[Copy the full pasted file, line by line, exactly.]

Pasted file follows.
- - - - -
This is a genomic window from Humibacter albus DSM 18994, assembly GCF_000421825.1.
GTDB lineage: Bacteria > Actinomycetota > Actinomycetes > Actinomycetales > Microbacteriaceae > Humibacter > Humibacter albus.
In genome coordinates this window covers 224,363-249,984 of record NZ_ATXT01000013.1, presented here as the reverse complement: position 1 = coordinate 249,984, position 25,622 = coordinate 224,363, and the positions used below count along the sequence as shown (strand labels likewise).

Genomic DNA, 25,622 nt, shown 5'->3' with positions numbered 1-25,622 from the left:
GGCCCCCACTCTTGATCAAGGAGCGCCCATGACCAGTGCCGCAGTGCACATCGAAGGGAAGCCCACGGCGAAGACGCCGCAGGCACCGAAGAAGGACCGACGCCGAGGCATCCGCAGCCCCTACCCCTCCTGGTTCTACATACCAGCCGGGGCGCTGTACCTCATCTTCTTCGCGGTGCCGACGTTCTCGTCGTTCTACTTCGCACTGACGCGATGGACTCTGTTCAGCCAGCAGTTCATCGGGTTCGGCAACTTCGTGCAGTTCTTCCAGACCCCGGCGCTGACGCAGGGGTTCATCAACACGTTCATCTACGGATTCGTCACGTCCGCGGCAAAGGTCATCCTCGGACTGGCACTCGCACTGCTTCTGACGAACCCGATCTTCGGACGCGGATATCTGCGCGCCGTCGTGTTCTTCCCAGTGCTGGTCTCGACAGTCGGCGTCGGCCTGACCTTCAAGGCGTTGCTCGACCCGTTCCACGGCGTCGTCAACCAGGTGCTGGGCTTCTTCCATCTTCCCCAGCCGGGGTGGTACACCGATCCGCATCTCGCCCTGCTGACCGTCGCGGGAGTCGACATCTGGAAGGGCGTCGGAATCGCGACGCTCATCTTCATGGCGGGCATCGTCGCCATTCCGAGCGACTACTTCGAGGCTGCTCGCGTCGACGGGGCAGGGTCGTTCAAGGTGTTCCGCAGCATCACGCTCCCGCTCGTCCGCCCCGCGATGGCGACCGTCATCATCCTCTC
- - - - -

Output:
This is a genomic window from Humibacter albus DSM 18994, assembly GCF_000421825.1.
GTDB lineage: Bacteria > Actinomycetota > Actinomycetes > Actinomycetales > Microbacteriaceae > Humibacter > Humibacter albus.
In genome coordinates this window covers 224,363-249,984 of record NZ_ATXT01000013.1, presented here as the reverse complement: position 1 = coordinate 249,984, position 25,622 = coordinate 224,363, and the positions used below count along the sequence as shown (strand labels likewise).

Genomic DNA, 25,622 nt, shown 5'->3' with positions numbered 1-25,622 from the left:
GGCCCCCACTCTTGATCAAGGAGCGCCCATGACCAGTGCCGCAGTGCACATCGAAGGGAAGCCCACGGCGAAGACGCCGCAGGCACCGAAGAAGGACCGACGCCGAGGCATCCGCAGCCCCTACCCCTCCTGGTTCTACATACCAGCCGGGGCGCTGTACCTCATCTTCTTCGCGGTGCCGACGTTCTCGTCGTTCTACTTCGCACTGACGCGATGGACTCTGTTCAGCCAGCAGTTCATCGGGTTCGGCAACTTCGTGCAGTTCTTCCAGACCCCGGCGCTGACGCAGGGGTTCATCAACACGTTCATCTACGGATTCGTCACGTCCGCGGCAAAGGTCATCCTCGGACTGGCACTCGCACTGCTTCTGACGAACCCGATCTTCGGACGCGGATATCTGCGCGCCGTCGTGTTCTTCCCAGTGCTGGTCTCGACAGTCGGCGTCGGCCTGACCTTCAAGGCGTTGCTCGACCCGTTCCACGGCGTCGTCAACCAGGTGCTGGGCTTCTTCCATCTTCCCCAGCCGGGGTGGTACACCGATCCGCATCTCGCCCTGCTGACCGTCGCGGGAGTCGACATCTGGAAGGGCGTCGGAATCGCGACGCTCATCTTCATGGCGGGCATCGTCGCCATTCCGAGCGACTACTTCGAGGCTGCTCGCGTCGACGGGGCAGGGTCGTTCAAGGTGTTCCGCAGCATCACGCTCCCGCTCGTCCGCCCCGCGATGGCGACCGTCATCATCCTCTC